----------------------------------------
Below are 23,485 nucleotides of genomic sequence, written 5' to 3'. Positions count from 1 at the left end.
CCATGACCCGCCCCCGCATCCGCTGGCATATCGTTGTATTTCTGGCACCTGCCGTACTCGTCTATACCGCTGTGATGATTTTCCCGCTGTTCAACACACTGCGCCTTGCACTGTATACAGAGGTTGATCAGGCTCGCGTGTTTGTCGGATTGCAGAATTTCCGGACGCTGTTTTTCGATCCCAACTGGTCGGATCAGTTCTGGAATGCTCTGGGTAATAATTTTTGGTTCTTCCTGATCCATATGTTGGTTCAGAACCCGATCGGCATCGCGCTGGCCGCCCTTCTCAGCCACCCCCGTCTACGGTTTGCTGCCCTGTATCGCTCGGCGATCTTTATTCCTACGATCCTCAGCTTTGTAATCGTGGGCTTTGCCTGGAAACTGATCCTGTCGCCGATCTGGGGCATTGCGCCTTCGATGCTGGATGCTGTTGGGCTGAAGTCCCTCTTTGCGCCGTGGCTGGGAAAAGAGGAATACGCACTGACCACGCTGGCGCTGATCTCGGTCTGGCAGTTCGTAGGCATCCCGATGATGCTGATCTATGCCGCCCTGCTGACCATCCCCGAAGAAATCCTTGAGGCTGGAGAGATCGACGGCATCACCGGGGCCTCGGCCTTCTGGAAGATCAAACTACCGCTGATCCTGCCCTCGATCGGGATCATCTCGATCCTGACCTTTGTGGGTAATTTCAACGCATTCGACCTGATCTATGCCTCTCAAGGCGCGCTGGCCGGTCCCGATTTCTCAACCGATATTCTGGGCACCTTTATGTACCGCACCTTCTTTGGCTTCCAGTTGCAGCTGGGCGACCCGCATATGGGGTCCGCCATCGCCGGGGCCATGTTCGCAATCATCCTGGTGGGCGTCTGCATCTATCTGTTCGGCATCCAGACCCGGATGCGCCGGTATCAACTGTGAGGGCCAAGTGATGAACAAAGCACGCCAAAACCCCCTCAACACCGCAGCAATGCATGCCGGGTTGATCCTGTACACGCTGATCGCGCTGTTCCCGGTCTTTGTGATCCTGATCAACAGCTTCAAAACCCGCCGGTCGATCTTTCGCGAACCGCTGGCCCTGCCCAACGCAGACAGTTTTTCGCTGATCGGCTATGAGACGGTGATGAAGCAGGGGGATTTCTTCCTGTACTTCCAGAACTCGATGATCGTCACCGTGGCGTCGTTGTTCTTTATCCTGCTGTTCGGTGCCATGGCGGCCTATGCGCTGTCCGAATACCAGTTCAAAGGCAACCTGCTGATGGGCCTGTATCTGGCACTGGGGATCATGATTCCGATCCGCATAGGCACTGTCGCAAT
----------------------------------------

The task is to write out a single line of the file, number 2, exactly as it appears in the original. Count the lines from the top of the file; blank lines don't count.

CCATGACCCGCCCCCGCATCCGCTGGCATATCGTTGTATTTCTGGCACCTGCCGTACTCGTCTATACCGCTGTGATGATTTTCCCGCTGTTCAACACACTGCGCCTTGCACTGTATACAGAGGTTGATCAGGCTCGCGTGTTTGTCGGATTGCAGAATTTCCGGACGCTGTTTTTCGATCCCAACTGGTCGGATCAGTTCTGGAATGCTCTGGGTAATAATTTTTGGTTCTTCCTGATCCATATGTTGGTTCAGAACCCGATCGGCATCGCGCTGGCCGCCCTTCTCAGCCACCCCCGTCTACGGTTTGCTGCCCTGTATCGCTCGGCGATCTTTATTCCTACGATCCTCAGCTTTGTAATCGTGGGCTTTGCCTGGAAACTGATCCTGTCGCCGATCTGGGGCATTGCGCCTTCGATGCTGGATGCTGTTGGGCTGAAGTCCCTCTTTGCGCCGTGGCTGGGAAAAGAGGAATACGCACTGACCACGCTGGCGCTGATCTCGGTCTGGCAGTTCGTAGGCATCCCGATGATGCTGATCTATGCCGCCCTGCTGACCATCCCCGAAGAAATCCTTGAGGCTGGAGAGATCGACGGCATCACCGGGGCCTCGGCCTTCTGGAAGATCAAACTACCGCTGATCCTGCCCTCGATCGGGATCATCTCGATCCTGACCTTTGTGGGTAATTTCAACGCATTCGACCTGATCTATGCCTCTCAAGGCGCGCTGGCCGGTCCCGATTTCTCAACCGATATTCTGGGCACCTTTATGTACCGCACCTTCTTTGGCTTCCAGTTGCAGCTGGGCGACCCGCATATGGGGTCCGCCATCGCCGGGGCCATGTTCGCAATCATCCTGGTGGGCGTCTGCATCTATCTGTTCGGCATCCAGACCCGGATGCGCCGGTATCAACTGTGAGGGCCAAGTGATGAACAAAGCACGCCAAAACCCCCTCAACACCGCAGCAATGCATGCCGGGTTGATCCTGTACACGCTGATCGCGCTGTTCCCGGTCTTTGTGATCCTGATCAACAGCTTCAAAACCCGCCGGTCGATCTTTCGCGAACCGCTGGCCCTGCCCAACGCAGACAGTTTTTCGCTGATCGGCTATGAGACGGTGATGAAGCAGGGGGATTTCTTCCTGTACTTCCAGAACTCGATGATCGTCACCGTGGCGTCGTTGTTCTTTATCCTGCTGTTCGGTGCCATGGCGGCCTATGCGCTGTCCGAATACCAGTTCAAAGGCAACCTGCTGATGGGCCTGTATCTGGCACTGGGGATCATGATTCCGATCCGCATAGGCACTGTCGCAAT